Jim Armstrong, the chief executive who for the past 14 years kept the City of Santa Barbara’s oars firmly in the water while simultaneously keeping City Hall from running off the rails economically and politically, has announced he will retire three months hence. Armstrong’s announcement — which did not come as a surprise — brings to a conclusion the major leadership transformation sweeping City Hall in the past half-year with the key exception of the Chief of Police. Chief Cam Sanchez has indicated he has no intention of doing anything but staying put.
Armstrong was hired in September 2001 just before 9/11 and quickly found himself forced to weather the subsequent economic crash — as well as the dot-com implosion — it sparked. That turbulence, however, was nothing compared to the Great Recession of 2007, during which Armstrong put City Hall on a steady and early diet of budget cuts and service reductions. Although 100 positions were lost, only one person, Armstrong said, actually lost their job, a fact in which he still takes great pride.
At the same time, Armstrong found himself at the helm when the California Supreme Court abolished all redevelopment agencies throughout the state. This eliminated one of City Hall’s traditional funding sources for downtown revitalization, not to mention affordable housing. Afterward, when the state appeared poised to seize possession of the many parking lots and garages built over the years with redevelopment dollars, Armstrong teamed up with Mayor Helene Schneider to wage a successful lobbying campaign in Sacramento so that City Hall retained ownership and control.
When Armstrong started, the City Council was dominated by a liberal Democratic majority with strong activist inclinations. Five years ago, a Texas real estate billionaire with local ties spent nearly a million dollars to elect a conservative council majority, and for one year, he managed to achieve just that. Since then, moderate and liberal Democrats have managed to secure their traditional advantage, but only just barely. With the council in relative balance, both sides struggled over a years-long effort to rewrite the city’s general plan in hopes of promoting the mutually exclusive goals of neighborhood preservation and affordable housing. Throughout it all, Armstrong exerted a powerful behind-the-scenes presence. In person, he proved far more congenial and approachable than his predecessors, but when it came to policy, he proved far more restrained. That, he stressed, was the domain of council.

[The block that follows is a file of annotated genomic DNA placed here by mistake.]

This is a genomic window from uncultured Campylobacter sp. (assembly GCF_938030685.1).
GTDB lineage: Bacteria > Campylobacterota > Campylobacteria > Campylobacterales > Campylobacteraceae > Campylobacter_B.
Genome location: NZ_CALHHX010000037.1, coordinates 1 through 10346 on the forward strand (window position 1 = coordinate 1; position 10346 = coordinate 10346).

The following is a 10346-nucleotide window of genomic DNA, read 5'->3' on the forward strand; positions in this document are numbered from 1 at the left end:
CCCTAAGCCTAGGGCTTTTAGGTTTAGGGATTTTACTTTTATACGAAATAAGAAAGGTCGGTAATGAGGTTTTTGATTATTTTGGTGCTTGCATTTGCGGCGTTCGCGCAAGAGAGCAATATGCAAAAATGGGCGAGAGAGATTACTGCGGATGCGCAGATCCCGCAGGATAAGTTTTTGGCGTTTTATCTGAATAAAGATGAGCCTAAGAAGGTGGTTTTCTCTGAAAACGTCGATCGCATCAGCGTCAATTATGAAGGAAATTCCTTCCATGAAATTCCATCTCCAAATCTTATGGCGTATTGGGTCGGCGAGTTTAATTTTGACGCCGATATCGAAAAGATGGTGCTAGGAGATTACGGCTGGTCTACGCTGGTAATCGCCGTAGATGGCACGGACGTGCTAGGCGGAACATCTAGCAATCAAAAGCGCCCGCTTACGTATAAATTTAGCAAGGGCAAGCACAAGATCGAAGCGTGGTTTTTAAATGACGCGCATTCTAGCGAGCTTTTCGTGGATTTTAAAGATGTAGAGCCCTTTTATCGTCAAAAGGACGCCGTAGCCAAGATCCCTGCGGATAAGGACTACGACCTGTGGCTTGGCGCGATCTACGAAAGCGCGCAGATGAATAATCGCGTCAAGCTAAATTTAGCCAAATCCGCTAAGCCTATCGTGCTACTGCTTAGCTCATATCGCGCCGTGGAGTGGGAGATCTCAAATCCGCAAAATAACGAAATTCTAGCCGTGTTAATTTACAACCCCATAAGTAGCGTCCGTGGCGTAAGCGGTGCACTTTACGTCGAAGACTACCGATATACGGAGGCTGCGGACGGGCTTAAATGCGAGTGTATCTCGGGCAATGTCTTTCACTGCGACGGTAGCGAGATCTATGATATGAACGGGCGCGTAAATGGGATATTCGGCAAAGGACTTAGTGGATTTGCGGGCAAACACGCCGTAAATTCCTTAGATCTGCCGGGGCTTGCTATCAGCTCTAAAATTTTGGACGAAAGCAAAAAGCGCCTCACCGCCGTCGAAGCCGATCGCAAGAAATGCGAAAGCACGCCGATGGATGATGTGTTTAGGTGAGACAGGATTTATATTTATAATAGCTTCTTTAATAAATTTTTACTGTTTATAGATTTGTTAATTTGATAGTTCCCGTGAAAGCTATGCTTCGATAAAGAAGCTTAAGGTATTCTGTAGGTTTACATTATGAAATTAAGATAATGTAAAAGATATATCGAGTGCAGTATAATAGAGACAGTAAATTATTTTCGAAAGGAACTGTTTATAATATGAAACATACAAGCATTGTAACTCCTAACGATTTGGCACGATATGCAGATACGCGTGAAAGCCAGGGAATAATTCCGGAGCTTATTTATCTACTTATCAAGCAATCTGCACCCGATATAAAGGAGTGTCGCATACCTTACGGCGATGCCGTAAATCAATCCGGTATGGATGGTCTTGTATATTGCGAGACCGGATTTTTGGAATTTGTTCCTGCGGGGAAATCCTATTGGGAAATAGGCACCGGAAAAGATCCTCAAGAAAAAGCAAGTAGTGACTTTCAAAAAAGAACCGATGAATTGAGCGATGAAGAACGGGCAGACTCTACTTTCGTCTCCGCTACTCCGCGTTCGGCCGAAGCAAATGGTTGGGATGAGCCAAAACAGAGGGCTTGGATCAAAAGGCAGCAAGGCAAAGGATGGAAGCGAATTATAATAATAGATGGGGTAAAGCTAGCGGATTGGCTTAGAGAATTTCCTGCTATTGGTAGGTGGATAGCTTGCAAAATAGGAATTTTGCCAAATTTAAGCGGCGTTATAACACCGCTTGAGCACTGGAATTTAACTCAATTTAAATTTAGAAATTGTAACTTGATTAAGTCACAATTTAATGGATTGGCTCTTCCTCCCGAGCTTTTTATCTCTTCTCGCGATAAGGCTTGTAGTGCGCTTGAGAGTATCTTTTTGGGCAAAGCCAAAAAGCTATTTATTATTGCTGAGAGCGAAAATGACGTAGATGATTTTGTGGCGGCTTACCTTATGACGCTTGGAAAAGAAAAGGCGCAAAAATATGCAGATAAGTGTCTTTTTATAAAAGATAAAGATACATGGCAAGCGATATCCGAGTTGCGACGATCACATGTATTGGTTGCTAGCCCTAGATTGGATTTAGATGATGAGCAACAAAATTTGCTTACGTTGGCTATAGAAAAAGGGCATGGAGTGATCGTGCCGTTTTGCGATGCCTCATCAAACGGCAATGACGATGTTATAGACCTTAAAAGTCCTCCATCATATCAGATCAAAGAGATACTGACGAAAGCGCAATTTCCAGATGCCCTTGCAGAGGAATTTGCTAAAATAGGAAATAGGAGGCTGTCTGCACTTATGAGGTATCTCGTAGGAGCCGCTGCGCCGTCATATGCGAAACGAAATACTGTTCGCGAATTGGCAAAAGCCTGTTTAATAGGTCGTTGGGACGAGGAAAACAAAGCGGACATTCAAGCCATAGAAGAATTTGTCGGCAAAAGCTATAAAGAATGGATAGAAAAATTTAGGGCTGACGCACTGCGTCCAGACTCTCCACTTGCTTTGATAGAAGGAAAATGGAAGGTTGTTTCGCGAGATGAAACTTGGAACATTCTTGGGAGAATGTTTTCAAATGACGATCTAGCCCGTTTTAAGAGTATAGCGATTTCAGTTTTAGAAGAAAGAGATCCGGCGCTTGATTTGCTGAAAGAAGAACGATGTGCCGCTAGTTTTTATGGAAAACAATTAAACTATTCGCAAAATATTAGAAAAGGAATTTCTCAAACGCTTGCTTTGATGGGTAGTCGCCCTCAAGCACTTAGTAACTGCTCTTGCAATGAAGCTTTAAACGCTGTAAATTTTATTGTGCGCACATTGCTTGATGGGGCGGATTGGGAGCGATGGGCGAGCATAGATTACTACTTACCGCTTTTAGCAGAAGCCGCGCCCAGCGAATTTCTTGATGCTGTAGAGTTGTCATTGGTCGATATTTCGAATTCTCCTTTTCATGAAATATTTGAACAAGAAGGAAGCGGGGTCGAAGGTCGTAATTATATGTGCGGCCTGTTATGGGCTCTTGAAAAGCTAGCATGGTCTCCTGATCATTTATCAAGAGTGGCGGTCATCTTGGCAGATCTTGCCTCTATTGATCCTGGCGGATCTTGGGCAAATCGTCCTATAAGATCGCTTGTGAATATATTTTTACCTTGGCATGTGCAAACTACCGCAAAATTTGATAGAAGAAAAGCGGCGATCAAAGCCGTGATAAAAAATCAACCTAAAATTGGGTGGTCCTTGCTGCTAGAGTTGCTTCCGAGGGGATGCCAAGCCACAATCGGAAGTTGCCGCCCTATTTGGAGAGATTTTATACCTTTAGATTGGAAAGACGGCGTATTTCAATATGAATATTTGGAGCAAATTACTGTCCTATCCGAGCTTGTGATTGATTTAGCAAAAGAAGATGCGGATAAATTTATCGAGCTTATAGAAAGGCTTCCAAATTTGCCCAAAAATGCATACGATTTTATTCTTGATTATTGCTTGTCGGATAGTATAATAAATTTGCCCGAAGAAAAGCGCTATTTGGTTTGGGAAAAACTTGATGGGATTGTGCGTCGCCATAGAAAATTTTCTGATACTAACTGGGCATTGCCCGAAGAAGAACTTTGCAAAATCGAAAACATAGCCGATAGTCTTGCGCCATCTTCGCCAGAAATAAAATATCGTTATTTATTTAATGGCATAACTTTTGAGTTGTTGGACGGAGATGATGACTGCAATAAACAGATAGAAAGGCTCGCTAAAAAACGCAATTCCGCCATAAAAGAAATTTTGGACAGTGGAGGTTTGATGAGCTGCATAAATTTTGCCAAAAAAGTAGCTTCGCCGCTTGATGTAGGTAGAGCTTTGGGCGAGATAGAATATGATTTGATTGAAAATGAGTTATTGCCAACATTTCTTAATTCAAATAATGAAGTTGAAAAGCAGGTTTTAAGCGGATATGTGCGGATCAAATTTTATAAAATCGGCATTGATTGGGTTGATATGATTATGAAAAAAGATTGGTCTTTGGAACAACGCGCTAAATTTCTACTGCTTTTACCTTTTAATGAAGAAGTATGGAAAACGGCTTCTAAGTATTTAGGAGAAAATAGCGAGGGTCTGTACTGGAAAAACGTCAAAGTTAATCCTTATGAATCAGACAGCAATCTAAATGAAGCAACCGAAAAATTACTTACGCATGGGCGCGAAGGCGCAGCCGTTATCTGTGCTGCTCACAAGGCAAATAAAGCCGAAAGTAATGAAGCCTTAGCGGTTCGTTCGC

Still, in ways large and small, his influence has been profound. It was Armstrong, for example, who single-handedly wielded the authority needed to approve major changes to the plans for the long-festering La Entrada project. And it was Armstrong who crow-barred major contract concessions from the public safety unions so that police and firefighters now pay significantly more into their retirement accounts than they had before.
Through the years, Armstrong and the Police Officers Association have waged war in public, with Armstrong holding the line on hiring more cops and citing the $150,000 a year it costs to field one position. The union, in turn, has been quick to accuse Armstrong of putting the public’s safety at risk and exaggerating the city’s fiscal distress to keep from hiring more officers. That battle, always a City Hall perennial, shows little sign of abating. Two weeks ago, the council appeared ready to spend $150,000 to hire multiple rent-a-cops to patrol State Street. Such an expenditure would be a first for City Hall and could not have gotten so far without Armstrong’s tacit support.
Armstrong expressed satisfaction in getting a new airport terminal built, the Carrillo Recreation Center rebuilt, and the Cabrillo Art Pavilion on track for a major face-lift. He expressed regret he didn’t accomplish more in making infrastructure replacement a greater priority and securing a new funding source for such projects, like building a new police headquarters.
But with State Street crawling with shoppers, City Hall’s finances are much improved. After promoting or hiring new leaders for key city departments, Armstrong said, he felt it was time he made his exit. He won’t miss the bruising labor negotiations, the “crazies” who testify before the City Council, or the inordinately long time it takes to get anything done. But, Armstrong said, he will miss the people and he will miss the mission. “It’s time,” he explained. “I’ve been working at least 20 hours a week since I was 14. I’ve been a city manager since I was 29.”